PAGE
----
The ways of the Supreme Court are mysterious. The body operates with lots of protocol that doesn't necessarily make sense to outside viewers, so here's a couple of things you may see throughout the morning, and what they mean.
-The court announces opinions in reverse order of seniority. Elena Kagan, if she writes a decision, would be the first to release it. John Roberts, the chief justice, is automatically the most senior, so he'd be the last.
-The court places out cardboard boxes for opinions to be placed in. Not necessarily one opinion per box, but more boxes correlates to more opinions. Today the court has placed out three cardboard boxes.
-Traditionally, opinions and dissents are released to the press. Occasionally, a justice will read a dissent aloud from the bench — a sign that they're VERY unhappy with the majority's decision. Justice Ginsburg is known to do this often (and in fact did it yesterday with the Voting Rights Act decision). If Justice Scalia (who is — real talk — not a fan of the gays) is on the losing side of today's decision, expect him to read a fiery dissent as well.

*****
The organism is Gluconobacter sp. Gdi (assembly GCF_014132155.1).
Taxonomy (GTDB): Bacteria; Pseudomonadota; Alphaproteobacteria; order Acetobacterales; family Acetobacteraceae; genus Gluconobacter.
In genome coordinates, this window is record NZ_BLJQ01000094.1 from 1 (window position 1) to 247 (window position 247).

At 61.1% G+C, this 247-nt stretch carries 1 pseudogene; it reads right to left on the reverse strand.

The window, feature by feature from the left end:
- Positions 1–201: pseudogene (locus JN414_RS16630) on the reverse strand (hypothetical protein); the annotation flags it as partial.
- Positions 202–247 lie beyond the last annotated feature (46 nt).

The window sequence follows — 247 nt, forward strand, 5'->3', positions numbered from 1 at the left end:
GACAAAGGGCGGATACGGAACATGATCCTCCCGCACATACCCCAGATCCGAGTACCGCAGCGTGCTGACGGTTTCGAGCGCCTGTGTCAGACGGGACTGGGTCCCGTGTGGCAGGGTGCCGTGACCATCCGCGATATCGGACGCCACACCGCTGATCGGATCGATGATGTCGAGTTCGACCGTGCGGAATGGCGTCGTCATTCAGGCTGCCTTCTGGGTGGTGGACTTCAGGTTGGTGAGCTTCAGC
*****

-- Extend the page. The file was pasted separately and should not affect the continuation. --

With all that said, predicting what will happen on the court has historically been a crapshoot. It's been said that three organizations do pageantry better than anyone else in the world: the Catholic Church, the British monarchy, and the New York Yankees. On days like today SCOTUS is a solid runner-up.